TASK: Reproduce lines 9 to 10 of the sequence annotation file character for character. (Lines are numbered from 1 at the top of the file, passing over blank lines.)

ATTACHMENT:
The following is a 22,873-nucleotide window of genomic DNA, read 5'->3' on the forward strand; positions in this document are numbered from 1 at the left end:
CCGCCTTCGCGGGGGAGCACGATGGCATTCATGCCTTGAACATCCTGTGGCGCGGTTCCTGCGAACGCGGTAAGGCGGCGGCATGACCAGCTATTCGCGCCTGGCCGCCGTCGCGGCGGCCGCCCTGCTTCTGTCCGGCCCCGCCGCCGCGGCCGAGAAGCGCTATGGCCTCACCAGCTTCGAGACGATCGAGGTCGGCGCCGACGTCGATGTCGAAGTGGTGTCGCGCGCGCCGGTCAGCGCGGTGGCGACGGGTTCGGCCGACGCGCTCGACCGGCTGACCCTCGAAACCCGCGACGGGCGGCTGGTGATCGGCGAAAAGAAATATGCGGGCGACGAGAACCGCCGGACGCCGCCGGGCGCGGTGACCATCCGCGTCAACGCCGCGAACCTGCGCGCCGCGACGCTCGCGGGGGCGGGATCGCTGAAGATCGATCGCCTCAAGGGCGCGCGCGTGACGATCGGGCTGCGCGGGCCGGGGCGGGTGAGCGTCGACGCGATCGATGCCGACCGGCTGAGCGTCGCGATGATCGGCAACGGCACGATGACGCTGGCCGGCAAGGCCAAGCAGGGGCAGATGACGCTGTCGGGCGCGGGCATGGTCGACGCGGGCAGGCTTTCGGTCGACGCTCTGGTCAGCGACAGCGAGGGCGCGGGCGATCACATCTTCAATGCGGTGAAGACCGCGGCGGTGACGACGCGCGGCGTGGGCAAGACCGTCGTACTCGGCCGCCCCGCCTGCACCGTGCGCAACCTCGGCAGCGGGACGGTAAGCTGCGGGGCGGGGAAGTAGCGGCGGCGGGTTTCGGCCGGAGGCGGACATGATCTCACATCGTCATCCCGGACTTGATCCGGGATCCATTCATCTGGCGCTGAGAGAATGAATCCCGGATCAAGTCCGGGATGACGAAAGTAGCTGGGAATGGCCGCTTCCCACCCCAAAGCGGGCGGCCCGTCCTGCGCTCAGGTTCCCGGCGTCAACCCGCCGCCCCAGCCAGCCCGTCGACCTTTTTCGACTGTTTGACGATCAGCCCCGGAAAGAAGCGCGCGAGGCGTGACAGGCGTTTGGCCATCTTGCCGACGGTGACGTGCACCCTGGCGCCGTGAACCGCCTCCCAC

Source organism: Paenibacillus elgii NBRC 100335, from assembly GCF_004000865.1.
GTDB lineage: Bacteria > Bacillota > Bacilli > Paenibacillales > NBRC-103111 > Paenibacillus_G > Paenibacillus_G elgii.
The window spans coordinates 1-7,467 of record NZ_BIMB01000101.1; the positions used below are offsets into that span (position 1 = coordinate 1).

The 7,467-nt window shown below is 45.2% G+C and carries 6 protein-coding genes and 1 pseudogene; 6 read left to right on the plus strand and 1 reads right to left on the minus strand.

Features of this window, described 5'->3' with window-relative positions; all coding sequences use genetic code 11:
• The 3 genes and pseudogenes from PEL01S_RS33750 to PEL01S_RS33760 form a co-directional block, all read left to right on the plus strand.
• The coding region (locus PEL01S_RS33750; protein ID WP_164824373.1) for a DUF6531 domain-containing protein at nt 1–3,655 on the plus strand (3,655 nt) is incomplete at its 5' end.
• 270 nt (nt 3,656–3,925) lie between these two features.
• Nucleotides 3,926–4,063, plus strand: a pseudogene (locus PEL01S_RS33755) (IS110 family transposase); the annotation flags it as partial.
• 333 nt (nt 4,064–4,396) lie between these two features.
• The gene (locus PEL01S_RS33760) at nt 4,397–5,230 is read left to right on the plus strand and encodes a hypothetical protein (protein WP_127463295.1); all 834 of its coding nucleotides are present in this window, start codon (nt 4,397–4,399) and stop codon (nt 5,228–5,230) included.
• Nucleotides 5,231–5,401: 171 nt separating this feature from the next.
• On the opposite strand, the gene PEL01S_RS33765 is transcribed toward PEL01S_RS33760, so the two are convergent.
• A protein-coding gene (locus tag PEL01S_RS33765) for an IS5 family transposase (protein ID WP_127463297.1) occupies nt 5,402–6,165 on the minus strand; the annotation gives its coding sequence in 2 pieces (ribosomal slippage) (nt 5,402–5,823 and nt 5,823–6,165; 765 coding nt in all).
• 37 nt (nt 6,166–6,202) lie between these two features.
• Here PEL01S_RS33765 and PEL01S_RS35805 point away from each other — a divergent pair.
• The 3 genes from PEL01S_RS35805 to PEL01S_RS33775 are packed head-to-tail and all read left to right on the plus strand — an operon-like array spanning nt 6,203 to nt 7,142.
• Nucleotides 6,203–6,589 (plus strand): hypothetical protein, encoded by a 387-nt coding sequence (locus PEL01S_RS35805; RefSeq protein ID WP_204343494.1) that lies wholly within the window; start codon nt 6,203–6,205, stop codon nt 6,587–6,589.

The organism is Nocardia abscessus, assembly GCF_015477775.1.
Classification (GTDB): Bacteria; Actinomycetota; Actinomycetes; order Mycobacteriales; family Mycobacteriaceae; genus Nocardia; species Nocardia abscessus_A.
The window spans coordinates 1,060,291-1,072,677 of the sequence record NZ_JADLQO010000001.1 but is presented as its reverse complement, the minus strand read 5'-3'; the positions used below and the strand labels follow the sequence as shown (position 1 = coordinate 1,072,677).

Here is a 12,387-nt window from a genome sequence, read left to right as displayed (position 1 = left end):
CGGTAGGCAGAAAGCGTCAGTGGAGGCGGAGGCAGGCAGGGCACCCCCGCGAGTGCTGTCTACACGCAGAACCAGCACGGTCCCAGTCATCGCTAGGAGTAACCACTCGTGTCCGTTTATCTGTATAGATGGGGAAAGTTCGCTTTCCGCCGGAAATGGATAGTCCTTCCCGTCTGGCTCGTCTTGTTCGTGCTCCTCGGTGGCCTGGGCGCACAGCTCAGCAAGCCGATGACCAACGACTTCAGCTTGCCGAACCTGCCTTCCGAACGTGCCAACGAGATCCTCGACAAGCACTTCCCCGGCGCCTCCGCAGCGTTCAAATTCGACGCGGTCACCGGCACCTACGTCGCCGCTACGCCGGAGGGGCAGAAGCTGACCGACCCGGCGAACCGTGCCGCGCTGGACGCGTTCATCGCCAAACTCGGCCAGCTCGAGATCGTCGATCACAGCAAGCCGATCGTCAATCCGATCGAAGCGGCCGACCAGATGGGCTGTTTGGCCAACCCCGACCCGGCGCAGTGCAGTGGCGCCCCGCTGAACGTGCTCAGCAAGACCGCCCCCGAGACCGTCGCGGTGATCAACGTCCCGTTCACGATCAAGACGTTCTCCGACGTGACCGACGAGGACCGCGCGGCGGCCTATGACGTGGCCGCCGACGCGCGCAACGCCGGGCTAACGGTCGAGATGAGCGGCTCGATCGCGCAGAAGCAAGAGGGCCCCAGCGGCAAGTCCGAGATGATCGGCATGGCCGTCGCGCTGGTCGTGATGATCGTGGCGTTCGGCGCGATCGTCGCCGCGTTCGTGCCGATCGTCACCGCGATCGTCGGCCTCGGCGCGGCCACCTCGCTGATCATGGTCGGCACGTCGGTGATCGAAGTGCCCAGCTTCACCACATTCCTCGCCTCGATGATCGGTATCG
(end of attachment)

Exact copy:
• The coding region (locus PEL01S_RS33750; protein ID WP_164824373.1) for a DUF6531 domain-containing protein at nt 1–3,655 on the plus strand (3,655 nt) is incomplete at its 5' end.
• 270 nt (nt 3,656–3,925) lie between these two features.